F e r r a r i  250 LM. Le Mans 24h 1965: Ecurie Francorchamps. Dumay/Gosselin, Finished 2nd.

Kit:  Academy 1/24 Ferrari 250LM 


Pros:  Kit is molded in white plastic and its easier to paint red or yellow. Includes PE parts for headlights surrounds, but they are too big!  Instruction sheet is very clear and provide relatively correct color guide. Good overall body shape and correct interior details.


Cons: Some fit problems, especially with PE headlights surrounds, they are too big, and require a lot of tweaking before they look more or less ok. Several pinholes that require some filling and sanding. Incorrectly molded door handles. Small chrome parts are little out of scale. No engine, terrible "wire" wheels.


Verdict: It is a very good "base" kit, and with some work could be built as an excellent shelf model. Since there are not many 250LM kits on the market (the only others I know of are ESCI Ferrari 250LM Easy car series, with very crude moldings, but full engine detail (It was a limited edition kit, and almost impossible to find today),  and Climax Ferrari 250 LM resin/white metal/PE kit, but with almost $500 price tag....) this is the only alternative if you have to have this model in your collection.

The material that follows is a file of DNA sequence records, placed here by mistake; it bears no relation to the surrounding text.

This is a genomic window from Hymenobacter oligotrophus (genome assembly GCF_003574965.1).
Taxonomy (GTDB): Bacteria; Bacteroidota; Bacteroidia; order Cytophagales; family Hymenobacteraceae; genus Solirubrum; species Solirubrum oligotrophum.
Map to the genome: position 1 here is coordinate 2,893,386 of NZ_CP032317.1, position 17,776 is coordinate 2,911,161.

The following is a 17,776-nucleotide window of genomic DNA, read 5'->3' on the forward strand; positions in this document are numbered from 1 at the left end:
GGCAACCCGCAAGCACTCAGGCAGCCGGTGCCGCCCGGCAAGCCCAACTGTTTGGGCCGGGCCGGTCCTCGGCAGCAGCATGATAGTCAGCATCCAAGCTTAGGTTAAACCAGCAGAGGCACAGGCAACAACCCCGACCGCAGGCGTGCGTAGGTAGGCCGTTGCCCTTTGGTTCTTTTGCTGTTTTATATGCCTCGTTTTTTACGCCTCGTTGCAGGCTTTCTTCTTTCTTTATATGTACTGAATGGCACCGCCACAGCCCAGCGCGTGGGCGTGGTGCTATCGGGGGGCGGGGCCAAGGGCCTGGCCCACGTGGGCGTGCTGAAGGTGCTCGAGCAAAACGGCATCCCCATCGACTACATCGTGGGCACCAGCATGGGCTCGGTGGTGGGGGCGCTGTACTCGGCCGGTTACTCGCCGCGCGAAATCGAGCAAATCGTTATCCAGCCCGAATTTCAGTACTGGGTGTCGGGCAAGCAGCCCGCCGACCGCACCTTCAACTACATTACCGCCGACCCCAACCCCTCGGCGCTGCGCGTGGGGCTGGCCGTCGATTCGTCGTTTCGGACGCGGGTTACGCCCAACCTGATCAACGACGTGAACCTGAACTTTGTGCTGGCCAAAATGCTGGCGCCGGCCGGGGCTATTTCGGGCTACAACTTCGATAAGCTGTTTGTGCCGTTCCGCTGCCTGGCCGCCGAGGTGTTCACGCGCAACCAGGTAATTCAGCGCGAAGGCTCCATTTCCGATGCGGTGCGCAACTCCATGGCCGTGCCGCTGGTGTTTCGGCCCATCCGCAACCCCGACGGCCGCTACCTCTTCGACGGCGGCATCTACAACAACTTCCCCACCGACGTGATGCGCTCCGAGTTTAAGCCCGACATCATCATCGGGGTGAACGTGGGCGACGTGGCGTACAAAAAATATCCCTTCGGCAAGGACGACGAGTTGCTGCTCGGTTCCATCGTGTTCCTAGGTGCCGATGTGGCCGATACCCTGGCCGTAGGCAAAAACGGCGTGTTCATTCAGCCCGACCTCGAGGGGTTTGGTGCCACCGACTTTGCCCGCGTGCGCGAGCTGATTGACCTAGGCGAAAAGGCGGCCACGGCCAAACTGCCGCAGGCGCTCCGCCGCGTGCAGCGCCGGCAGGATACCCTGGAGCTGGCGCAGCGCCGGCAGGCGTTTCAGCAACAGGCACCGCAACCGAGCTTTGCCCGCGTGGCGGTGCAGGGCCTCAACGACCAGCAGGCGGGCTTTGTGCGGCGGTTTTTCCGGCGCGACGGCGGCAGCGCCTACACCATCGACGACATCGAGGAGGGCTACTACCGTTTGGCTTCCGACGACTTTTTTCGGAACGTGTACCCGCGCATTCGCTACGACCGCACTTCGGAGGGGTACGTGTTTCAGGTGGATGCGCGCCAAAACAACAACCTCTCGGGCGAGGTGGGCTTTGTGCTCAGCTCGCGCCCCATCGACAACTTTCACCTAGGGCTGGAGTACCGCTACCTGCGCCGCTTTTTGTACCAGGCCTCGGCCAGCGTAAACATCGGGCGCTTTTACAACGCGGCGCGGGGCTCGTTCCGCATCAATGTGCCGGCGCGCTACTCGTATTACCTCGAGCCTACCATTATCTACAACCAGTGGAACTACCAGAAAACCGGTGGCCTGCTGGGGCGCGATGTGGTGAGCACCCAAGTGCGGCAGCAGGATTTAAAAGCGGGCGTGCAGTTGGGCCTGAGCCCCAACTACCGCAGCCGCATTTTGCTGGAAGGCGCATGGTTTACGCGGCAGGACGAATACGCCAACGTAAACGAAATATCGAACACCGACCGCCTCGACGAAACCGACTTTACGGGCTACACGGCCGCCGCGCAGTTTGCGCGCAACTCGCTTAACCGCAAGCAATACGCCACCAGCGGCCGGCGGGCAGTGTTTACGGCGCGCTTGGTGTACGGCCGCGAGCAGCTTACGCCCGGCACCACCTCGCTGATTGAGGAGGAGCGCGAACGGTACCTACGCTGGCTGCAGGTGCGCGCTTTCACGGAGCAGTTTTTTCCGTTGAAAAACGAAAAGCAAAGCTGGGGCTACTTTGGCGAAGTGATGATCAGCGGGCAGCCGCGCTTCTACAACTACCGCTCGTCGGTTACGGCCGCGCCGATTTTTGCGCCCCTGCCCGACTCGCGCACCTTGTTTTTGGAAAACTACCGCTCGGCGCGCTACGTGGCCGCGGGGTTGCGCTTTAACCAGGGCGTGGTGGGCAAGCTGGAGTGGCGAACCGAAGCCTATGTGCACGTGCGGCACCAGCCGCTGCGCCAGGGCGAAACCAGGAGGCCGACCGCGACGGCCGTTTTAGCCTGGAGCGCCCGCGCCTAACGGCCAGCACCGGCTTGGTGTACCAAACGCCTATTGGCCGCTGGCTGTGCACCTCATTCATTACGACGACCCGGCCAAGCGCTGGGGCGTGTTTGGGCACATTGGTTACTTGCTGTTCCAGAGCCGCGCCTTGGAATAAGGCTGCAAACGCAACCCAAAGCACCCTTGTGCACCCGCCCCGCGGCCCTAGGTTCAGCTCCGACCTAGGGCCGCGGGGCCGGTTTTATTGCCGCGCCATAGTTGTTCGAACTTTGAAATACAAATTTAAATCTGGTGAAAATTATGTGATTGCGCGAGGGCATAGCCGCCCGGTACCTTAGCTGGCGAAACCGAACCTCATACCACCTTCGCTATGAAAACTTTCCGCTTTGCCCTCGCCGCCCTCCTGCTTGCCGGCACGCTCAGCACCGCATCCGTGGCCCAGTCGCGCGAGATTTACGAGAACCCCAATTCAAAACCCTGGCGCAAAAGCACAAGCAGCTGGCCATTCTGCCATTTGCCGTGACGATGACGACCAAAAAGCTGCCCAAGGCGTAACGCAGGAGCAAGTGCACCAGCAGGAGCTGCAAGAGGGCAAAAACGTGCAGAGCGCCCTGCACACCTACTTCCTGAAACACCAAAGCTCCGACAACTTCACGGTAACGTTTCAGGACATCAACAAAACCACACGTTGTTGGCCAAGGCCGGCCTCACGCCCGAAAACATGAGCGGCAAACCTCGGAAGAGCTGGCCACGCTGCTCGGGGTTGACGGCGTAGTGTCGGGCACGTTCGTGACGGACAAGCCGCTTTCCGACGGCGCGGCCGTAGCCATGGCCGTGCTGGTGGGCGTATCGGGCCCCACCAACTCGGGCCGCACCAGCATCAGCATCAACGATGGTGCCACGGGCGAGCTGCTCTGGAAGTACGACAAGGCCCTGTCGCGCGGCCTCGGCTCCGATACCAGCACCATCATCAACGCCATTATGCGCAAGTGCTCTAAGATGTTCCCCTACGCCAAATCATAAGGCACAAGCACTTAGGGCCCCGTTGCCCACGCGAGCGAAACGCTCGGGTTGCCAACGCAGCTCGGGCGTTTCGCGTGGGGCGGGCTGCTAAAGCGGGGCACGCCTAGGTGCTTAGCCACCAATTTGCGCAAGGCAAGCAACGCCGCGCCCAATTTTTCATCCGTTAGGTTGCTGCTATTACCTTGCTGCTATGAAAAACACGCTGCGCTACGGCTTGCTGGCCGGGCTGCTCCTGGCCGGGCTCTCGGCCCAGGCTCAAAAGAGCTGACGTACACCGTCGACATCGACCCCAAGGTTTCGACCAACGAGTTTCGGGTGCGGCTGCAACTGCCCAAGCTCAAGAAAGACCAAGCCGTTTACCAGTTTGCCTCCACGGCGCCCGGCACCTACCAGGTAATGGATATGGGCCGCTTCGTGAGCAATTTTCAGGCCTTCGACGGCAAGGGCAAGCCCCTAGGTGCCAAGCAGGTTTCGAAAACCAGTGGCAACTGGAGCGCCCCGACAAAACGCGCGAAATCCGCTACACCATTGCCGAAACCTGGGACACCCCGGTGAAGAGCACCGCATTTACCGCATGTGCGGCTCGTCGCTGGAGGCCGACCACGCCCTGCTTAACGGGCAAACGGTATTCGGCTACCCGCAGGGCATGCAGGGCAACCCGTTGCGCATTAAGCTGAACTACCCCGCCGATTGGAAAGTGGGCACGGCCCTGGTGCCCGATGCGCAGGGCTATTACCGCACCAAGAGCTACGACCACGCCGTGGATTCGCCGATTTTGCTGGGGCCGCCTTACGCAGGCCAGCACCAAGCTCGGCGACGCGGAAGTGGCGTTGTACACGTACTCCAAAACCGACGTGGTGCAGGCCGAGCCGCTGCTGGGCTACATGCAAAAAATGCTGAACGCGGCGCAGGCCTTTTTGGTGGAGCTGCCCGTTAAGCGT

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Contents of the box when I opened it. Moldings are very clean, almost no flash. Nice decals, and a little fret with PE headlight surrounds. Also included are metal axles, good chrome parts, instruction sheet and a small tube of glue.

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Kit "wire" wheels were awful! I used MG Models turned aluminum wheels with photo etched "wires" that look much better. I used kit tires (they needed a little trimming from inside) and knock-offs though.

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It is a very good "base" kit, which lends itself to many possible modifications and improvements. Immediately when I saw this kit I knew it won't be built box stock! I started with cutting all openings covered with plastic "mesh". Also I removed all molding lines. You could see couple of pinholes on this picture...